The type of sound frequencies that are typically used in brainwave entrainment are called “binaural” beats. The way that these work is that two tones close in frequency generate a beat frequency at the difference of the frequencies.

I know this sounds complicated, but it’s pretty simple to understand when you think about it. For example, a 495 Hz audio tone and 505 Hz audio tone (whether overlaid in music or in a sound frequency) will produce a 10 Hz beat, roughly in the middle of the alpha brain wave range, like this:

How Binaural Beats Affect Your Brain – and How They Don’t

The beat is low and steady – but it’s all just in my head… While I’m sitting on my couch, listening to some smooth jazz, there is a faint beat in the background. It doesn’t seem remarkable – except for the fact that I can’t hear the beat from my headphones. Instead, I sense it in the center of my brain.

Binaural beats are like optical illusions for sounds. When your left ear hears a slightly different tone from your right ear, you perceive a beat not present in the music you listen to. These binaural beats (from Latin “with both ears”) have been peddled as “digital drugs”, producing all sorts of effects from improving sleep to enhancing your memory.

For example, recently the pharmaceutical company Bayer, manufacturer of Aspirin, put seven files of binaural beats on its Austrian website. The idea: by making you relax, the beats may put you in a relaxed state, which could alleviate headaches. But it is far from certain whether this idea – and many others about binaural beats – hold true.

 

The binaural beat percept
let take a loudspeaker. We’ll play two sine waves, one with a frequency of 440 Hertz (cycles per seconds) and one of 446 Hertz. The sound travels to your ear and the two waves interact with each other, either cancelling each other out or amplifying each other. The sound waxes and wanes periodically: this is called a beat, specifically a monaural beat.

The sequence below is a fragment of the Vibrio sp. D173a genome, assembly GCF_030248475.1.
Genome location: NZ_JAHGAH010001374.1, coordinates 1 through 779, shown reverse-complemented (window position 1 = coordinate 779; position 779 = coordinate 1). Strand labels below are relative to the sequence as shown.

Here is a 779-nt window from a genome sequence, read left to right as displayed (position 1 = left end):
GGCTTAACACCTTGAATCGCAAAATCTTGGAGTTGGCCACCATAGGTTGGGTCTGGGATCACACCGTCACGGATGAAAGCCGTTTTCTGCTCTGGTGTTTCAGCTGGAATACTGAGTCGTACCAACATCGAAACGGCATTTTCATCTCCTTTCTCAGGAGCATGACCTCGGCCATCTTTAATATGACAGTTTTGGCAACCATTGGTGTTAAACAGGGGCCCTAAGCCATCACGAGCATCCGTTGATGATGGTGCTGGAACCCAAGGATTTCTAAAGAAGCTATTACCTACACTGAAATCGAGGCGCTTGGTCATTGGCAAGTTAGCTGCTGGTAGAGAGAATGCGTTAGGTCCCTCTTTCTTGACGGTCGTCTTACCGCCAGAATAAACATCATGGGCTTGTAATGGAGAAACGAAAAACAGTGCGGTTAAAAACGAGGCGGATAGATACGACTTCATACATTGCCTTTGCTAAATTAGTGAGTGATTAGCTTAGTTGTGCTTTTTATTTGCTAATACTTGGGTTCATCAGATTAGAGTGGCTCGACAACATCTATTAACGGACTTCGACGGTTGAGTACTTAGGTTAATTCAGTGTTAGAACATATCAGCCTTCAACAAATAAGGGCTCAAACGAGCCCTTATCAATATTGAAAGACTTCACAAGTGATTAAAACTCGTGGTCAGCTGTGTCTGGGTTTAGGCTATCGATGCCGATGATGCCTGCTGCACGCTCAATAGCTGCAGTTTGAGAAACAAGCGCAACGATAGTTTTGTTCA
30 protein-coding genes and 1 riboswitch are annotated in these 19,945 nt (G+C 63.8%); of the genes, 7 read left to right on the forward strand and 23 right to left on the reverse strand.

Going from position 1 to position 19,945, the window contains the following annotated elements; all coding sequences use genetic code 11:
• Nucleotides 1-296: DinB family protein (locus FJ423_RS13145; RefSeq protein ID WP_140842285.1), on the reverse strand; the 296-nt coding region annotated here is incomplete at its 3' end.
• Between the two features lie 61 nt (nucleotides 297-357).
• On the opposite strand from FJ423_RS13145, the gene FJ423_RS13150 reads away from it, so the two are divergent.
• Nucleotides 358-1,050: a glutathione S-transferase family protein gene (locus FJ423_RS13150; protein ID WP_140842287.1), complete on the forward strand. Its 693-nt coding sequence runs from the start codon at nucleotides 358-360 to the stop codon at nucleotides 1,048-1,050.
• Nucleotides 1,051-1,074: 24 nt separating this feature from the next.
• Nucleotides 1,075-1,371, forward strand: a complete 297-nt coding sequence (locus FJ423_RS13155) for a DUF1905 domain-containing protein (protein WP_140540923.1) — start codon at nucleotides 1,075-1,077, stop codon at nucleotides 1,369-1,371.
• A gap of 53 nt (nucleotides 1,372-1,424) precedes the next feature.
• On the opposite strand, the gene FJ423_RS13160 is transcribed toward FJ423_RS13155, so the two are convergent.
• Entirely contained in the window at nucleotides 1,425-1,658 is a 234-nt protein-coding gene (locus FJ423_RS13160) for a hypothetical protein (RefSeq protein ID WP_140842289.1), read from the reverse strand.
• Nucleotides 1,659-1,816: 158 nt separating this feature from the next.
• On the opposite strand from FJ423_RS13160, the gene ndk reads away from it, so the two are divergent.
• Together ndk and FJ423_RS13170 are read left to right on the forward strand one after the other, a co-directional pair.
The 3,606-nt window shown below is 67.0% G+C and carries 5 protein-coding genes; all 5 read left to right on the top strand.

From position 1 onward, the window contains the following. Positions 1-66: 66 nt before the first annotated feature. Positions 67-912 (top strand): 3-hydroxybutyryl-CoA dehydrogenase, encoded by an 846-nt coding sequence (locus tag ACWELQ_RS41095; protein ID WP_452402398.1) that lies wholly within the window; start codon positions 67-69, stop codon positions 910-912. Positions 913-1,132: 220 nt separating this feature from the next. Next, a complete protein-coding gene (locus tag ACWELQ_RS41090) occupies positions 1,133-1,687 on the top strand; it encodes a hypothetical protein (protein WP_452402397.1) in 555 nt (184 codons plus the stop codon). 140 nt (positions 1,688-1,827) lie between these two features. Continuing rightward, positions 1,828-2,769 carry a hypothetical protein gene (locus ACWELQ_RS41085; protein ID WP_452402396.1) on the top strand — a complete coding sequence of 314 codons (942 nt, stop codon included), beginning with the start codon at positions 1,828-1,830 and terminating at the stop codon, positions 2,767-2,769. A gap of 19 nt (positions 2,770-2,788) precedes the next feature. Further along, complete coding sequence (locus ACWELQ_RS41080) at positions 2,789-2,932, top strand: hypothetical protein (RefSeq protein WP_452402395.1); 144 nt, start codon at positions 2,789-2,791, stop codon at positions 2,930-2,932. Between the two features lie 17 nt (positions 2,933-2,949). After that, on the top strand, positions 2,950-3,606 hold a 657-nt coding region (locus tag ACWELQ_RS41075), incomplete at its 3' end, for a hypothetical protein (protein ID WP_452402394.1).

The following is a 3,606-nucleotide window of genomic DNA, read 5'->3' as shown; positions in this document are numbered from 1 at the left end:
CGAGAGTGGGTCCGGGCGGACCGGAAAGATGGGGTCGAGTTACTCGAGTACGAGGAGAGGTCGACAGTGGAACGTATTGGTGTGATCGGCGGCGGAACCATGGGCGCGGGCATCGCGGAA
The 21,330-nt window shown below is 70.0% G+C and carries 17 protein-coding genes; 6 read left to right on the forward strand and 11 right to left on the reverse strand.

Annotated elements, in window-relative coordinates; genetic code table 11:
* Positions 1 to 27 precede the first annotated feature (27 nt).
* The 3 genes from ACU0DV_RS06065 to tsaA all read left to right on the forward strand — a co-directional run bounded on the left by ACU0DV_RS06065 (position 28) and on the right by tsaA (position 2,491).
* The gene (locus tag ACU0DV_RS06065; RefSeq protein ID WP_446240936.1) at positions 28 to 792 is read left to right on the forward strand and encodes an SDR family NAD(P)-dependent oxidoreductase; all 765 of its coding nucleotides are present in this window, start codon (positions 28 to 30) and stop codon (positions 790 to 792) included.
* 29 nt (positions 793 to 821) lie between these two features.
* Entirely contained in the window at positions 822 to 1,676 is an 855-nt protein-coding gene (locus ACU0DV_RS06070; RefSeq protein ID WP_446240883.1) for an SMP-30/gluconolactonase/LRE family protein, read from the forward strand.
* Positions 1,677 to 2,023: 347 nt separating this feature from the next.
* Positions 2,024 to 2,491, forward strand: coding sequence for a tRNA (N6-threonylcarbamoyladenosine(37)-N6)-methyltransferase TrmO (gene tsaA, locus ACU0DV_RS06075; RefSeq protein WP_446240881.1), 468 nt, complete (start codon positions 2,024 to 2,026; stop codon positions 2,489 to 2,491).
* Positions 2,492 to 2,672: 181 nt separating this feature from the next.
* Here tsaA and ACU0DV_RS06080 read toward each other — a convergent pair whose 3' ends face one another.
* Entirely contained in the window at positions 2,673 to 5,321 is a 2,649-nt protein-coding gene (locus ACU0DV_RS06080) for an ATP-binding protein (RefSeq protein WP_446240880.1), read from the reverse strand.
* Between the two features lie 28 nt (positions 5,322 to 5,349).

Two waves of different frequencies (red and blue signals) added to create a third signal (bottom panel, pink). This new signal contains a 6 Hz beat (e.g., a 6 cycle per second rhythm). The red and blue signals and also show behind the new signal.

The frequency of the beat is equal to the differences in frequency between the two original sine waves – in this case, 6 Hertz.

Now, let’s take a set of headphones. We’ll split the two waves, and play a sine wave of 440 Hertz in your left ear and a sine wave of 446 Hertz in your right ear. Now, what do you hear?

Again, you’ll hear a beat of 6 Hertz. But now there is no room for the two waves to physically interact – it is all in your head. While monaural beats can be heard when you listen with both ears, one ear is enough to perceive them (hence “monaural” from the Latin phrase “with one ear”). Binaural beats, however, can only be perceived with both ears, hence their name derives from “with both ears”. They also differ in how you perceive them: monaural beats pulse from very loud to silent, while binaural beats only change slightly in volume.

We still do not know for sure which brain regions are involved in generating the binaural beat percept. A part of the brain called the superior olivary nucleus may be one such region, but this is not yet certain.

Heinrich Wilhelm Dove, a German experimenter, first discovered binaural beats in 1839. Much of what we know about binaural beats comes from an article by Gerald Oster, published in Scientific American in 1973. Oster envisioned binaural beats as a tool in research and medicine, allowing researchers to investigate the neuronal basis of hearing.

He might be surprised if he did a quick Google search to see what binaural beats are used for today. A whole industry has been built on the illusion (as we’ll see) that binaural beats improve your wellbeing. These claims range from helping you meditate, increasing your IQ, making you relax and sleep, promoting creativity, reducing anxiety, to activating your self-healing abilities.